May 24      

Today's quotation:

When I was young I used to think that strong meant having big muscles, great physical power; but the longer I live, the more I realize that real strength has much more to do with what is not seen.  Real strength has to do with helping others.

Fred Rogers

The World According to Mr. Rogers

Today's Meditation:

When I say that I want to be a strong person, I pretty much never think about lifting weights and developing muscles.  To me, that's not being a strong person, but rather being a person with a strong body.  There's a huge difference there.  I've known many people with strong bodies who aren't strong people at all, and I've known many people whose bodies haven't been particularly strong who have shown more strength than most other people that I've known or seen or read about.

My strength lies in how I deal with adversity and how I'm able to contribute to the world in which I live.  If I want to be strong, then I need to be fully aware of the challenges that face me and not back down before those that matter.  But I also need to be able to distinguish between those that truly matter and those that don't, for backing down before challenges that don't really matter is definitely a sign of strength rather than weakness.  The strong person will discern between the necessary and the unnecessary, the important and the trivial, and act in accordance with her or his discernment, no matter how much others may criticize or mock them.

When we put our powers to use for the greater good, for the good of others and not just ourselves and those in our own personal spheres, then we're showing true strength.  We're showing the world that we're strong when we don't let other people get us down and we do what we feel called to do in spite of nay-sayers and critics.  Our strength is in our perseverance when things don't look like they're going to work out, and in walking away from situations that truly need to be walked away from.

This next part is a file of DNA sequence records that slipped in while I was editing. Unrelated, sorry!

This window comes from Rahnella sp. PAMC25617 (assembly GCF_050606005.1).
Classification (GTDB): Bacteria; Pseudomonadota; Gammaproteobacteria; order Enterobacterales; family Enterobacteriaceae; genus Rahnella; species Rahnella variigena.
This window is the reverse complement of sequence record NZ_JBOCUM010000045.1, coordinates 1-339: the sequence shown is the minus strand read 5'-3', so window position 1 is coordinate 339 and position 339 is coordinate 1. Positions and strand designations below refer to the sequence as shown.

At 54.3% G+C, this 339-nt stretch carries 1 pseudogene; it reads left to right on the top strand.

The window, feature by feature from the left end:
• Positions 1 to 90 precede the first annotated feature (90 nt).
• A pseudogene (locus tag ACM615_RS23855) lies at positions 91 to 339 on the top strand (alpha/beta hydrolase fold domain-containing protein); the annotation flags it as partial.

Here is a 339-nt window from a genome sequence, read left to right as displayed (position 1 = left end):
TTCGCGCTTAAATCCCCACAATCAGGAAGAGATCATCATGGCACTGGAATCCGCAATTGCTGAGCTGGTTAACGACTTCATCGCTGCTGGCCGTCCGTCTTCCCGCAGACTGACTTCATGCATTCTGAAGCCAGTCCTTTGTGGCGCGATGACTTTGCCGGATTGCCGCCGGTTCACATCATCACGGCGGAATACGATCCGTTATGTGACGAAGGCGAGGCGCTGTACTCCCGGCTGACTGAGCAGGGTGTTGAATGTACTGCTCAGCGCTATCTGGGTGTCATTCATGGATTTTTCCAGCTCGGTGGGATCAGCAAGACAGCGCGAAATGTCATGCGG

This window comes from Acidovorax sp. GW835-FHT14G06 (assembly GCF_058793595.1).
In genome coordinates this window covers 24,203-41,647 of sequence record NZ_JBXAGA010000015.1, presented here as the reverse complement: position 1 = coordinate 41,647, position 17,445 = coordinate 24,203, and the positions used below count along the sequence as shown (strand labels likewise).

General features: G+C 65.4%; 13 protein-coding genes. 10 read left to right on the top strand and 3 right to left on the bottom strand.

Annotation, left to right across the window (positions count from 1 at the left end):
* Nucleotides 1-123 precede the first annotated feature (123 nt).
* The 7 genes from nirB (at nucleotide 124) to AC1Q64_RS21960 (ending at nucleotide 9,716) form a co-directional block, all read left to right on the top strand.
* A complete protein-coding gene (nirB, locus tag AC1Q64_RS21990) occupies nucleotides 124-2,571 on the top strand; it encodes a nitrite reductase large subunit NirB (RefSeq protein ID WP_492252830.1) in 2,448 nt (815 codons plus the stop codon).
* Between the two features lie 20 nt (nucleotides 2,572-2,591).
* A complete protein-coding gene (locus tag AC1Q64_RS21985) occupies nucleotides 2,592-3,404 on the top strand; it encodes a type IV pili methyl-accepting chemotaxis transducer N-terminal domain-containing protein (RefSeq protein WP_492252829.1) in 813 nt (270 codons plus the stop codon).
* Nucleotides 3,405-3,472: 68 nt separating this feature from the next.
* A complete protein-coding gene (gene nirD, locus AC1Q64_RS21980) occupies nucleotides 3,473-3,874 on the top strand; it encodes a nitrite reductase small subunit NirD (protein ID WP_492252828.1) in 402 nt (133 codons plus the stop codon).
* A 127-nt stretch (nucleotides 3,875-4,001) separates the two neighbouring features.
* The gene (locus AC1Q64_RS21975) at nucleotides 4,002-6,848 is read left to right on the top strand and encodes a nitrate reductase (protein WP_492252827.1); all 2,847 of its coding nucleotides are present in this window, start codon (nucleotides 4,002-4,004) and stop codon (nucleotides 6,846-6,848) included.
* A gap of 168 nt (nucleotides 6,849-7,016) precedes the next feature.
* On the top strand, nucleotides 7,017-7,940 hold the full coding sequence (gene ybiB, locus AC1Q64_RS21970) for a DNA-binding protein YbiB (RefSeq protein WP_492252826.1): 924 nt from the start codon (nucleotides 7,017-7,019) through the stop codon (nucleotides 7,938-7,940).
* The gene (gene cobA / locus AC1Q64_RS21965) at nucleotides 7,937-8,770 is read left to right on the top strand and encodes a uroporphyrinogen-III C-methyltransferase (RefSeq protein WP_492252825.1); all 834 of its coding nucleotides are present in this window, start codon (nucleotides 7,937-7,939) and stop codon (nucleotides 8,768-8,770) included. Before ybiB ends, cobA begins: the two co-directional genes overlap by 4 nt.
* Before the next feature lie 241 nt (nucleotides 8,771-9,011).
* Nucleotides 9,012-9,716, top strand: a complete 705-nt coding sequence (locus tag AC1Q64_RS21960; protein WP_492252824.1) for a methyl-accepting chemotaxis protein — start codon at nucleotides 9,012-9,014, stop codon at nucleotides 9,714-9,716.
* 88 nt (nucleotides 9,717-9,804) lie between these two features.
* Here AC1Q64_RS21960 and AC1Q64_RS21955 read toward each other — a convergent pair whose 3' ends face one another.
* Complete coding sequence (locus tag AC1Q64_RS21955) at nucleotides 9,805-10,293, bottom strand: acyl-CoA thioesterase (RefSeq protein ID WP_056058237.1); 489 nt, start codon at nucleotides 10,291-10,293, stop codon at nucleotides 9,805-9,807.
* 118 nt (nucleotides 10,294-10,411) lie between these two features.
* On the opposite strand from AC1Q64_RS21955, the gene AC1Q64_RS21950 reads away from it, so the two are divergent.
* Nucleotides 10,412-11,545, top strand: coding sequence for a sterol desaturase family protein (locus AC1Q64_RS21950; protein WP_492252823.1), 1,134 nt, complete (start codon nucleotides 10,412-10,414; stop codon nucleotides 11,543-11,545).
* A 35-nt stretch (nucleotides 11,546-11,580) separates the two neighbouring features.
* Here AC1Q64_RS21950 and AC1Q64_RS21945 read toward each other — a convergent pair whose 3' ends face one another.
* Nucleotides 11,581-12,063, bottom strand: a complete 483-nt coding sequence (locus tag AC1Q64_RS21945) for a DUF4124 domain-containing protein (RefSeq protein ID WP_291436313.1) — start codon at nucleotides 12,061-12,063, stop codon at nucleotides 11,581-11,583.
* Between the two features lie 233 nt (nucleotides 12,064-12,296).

We all have great strength within us, but unfortunately not all of us are able to tap into it regularly.  One of our goals in life always should be to use our strength to improve this world, and that means recognizing, practicing, and trusting the strength that we've been given.

Questions to consider:

From where do we get the idea that physical strength is "true" strength?

How might you use the strength that you have to influence your own world in positive ways?

How might you use your strength to choose your own path?  What steps would doing so require?

For further thought:

Strength isn't about bearing a cross of grief or shame.  Strength comes from choosing your own path, and living with the consequences.

Jennifer Armintrout

more on strength



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